Iran's Tarnished Foreign Policy

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Mahmoud Ahmadinejad´s absence at the African Union summit was a bit conspicuous.

After four years of globetrotting, it would take a lot for Mr. Ahmadinejad to give up the chance of addressing such an important forum as the African forum. The Iranian President has always felt that in places such as Africa he has an audience for his anti-American and anti-Israeli views. This would have been a perfect opportunity for him to declare his return as the new president, and to promote his image as a statesman.

Judging by a recent report in AFP, there were a number of African delegates who were worried that that the Iranian President's presence may have diverted attention away from the real issues at hand.

In other words, after the recent elections in Iran, President Ahmadinejad is too contentious a figure to invite to such an event for countries who prior to the June 12th Iranian elections would most probably have not complained. During Ahmadinejad´s first term, many African states strengthened their ties with Iran. In fact, no African country walked out after Ahmadinejads´s controversial speech in at the Durban conference in Geneva.

This is a major setback for the Iranian President, as his government's relations with Africa are an important part of his "South - South" strategy. Devised by Saeed Jalili, who now heads the nuclear file at Iran's Supreme National Security Council (SNSC), the goal of this strategy is to strengthen relations with southern hemisphere countries - especially in Latin America and Africa - as means of countering US influence.

What should worry the President even more is the warning sent by Europeans that during Ahmadinejad´s speech in Libya they would either stay quiet, or walk out. According to the Tehran-based news web site Iranian Diplomacy, they did not say which one of these options they would follow. Either of these would be interpreted as clear sign of deterioration between EU and Iran.

These events will not bode well for Iran's foreign policy. Already battered by Ahmadinejad´s denial of the Holocaust, and calls for the elimination of Israel, any more damage could erode Iran's standing in important places such as the Middle East and Europe. Such damage could reduce Iran's leverage, especially when it comes to negotiating with the United States. This could mean a weaker hand, thus leading to Tehran coming off worst.

What Iranian foreign policy strategists have to address now is how to restore Iran's pre-election legitimacy. One way could be for Iran under Ahmadinejad to become even closer to the governments of Iraq and Afghanistan. Both countries are important to the US, and their governments are not very sensitive to the recent developments in Iran.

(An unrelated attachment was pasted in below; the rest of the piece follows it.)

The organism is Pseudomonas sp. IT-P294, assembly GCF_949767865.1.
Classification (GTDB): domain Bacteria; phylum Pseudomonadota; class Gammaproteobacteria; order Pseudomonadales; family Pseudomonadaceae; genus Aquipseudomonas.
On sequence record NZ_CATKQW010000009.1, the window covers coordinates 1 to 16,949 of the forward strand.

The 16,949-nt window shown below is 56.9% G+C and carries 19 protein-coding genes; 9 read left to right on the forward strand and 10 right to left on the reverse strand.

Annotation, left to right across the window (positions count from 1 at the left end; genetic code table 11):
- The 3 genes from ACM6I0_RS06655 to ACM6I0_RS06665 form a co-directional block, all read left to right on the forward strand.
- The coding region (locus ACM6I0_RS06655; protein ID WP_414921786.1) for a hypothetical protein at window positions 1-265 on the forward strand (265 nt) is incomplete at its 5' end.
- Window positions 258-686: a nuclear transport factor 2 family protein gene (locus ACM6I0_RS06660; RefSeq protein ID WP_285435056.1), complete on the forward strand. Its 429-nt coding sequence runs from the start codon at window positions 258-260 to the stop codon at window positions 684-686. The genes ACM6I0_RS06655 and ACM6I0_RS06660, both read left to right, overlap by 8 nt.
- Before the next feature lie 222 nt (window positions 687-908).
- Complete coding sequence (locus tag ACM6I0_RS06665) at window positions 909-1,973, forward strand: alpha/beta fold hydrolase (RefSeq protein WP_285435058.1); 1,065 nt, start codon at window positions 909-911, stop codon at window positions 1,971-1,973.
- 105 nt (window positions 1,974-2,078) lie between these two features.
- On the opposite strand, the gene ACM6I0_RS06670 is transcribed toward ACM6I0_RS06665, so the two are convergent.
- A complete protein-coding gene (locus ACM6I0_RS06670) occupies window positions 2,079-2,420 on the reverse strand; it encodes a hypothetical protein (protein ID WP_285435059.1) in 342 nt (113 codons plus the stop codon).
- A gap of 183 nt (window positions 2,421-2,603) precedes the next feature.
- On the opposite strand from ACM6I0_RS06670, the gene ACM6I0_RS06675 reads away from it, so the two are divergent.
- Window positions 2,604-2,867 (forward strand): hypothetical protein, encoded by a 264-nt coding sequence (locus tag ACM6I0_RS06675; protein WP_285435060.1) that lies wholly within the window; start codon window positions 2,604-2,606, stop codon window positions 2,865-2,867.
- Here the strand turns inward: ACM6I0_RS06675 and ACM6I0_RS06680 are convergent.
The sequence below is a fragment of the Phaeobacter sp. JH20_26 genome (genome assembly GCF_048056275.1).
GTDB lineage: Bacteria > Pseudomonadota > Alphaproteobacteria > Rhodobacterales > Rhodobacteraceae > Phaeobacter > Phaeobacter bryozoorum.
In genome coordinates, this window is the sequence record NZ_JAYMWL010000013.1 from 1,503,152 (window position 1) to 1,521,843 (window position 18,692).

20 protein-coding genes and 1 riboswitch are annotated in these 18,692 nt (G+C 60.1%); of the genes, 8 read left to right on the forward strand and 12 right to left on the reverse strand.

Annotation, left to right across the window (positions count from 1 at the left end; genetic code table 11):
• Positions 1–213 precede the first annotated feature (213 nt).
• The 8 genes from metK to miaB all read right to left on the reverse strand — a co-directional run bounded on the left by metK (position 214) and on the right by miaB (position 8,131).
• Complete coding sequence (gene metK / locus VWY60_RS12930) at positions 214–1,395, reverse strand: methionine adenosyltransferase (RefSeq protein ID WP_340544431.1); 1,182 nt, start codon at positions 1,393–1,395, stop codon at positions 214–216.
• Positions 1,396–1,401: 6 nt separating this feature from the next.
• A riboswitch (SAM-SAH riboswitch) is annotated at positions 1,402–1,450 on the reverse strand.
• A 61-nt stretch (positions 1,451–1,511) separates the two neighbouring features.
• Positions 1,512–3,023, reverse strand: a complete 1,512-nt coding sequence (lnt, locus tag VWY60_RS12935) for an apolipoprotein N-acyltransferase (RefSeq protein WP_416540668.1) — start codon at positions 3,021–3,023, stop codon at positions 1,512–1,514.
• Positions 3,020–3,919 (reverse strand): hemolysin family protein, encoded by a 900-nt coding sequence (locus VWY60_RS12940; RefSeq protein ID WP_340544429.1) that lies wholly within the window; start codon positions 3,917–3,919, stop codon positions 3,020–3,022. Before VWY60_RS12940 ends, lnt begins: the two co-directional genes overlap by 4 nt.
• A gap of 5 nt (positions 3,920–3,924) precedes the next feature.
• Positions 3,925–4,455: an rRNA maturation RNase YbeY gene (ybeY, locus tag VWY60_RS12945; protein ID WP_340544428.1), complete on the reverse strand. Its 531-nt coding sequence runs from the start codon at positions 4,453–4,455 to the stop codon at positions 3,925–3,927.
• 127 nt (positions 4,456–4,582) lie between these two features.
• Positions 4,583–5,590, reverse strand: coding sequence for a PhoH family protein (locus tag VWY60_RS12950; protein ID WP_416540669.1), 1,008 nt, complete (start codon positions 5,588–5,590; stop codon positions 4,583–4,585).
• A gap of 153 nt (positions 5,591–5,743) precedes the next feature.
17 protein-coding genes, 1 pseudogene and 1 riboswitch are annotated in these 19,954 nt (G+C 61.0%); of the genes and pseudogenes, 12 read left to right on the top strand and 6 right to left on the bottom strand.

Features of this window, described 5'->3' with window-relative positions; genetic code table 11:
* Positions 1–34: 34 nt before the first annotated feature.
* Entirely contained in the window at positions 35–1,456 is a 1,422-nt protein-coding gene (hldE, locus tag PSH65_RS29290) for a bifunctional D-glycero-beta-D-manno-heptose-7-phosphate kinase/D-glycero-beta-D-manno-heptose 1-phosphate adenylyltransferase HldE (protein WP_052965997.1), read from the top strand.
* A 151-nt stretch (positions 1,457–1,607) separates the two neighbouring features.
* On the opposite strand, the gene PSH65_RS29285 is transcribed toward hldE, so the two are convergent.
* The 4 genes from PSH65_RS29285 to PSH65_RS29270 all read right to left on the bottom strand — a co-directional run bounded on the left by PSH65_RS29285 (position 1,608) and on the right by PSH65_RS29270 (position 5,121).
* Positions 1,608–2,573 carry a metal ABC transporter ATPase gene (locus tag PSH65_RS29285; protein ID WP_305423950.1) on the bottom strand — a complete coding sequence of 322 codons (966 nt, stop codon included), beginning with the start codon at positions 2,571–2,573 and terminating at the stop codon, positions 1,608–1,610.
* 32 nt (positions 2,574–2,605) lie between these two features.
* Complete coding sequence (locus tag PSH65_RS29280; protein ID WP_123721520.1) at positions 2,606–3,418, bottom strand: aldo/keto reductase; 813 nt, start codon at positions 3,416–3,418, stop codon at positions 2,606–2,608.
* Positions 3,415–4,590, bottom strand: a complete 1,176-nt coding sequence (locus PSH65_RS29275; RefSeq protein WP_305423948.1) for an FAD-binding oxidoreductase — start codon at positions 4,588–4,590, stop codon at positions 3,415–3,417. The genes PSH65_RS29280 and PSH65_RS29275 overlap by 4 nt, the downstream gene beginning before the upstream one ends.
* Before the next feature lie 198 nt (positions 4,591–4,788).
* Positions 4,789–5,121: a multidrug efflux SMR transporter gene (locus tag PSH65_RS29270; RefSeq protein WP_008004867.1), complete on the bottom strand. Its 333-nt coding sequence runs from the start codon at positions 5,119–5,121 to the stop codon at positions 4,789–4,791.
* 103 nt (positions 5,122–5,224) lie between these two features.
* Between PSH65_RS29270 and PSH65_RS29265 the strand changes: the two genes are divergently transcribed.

There is also the issue of Egypt, Jordan and Saudi Arabia. Despite the animosities felt towards Tehran, a turnaround in Iranian foreign policy and approach, especially when it comes to cooperating in areas such as Iraq and Afghanistan, could make it harder for them to ignore Tehran, despite Ahmadinejad´s tarnished image abroad. To them, having a bigger say in the region is worth more, and a seemingly weak Ahmadinejad may be seen by them as the perfect time to deal with Iran.

There is always the option of encouraging Hamas and Hezbollah to start another conflict with Israel as means of flexing muscle and showing influence. The international community would then have to ask Tehran to rein in both movements. However, taking both movements' domestic challenges and ambition into consideration, plus the additional pressure this could cause for Tehran in the region and in Washington, such as option is unlikely to be a recommended one by strategists.

Iran's battered image, made worst by the loss of Hezbollah in the recent Lebanese elections, compels the Supreme Leader to address the situation by making positive overtures. Otherwise, Iran could lose years worth of meticulous planning to build alliance and influence.

There is always the possibility that Iran is so close to the bomb, that Ayatollah Khamenei feels that any rapprochement could hurt his plans to make Iran a nuclear state. So for now, it's best to shut the hatchets and live with the status quo until this goal has been accomplished.

Even if this is the case, the losses incurred are unlikely to be completely repaired, even with a bomb in the basement. With or without a bomb, Iran needs alliances and a functional foreign policy. Taking the new developments in Libya into consideration, Khamenei´s administration cannot afford to be looked upon as the new Zimbabwe.

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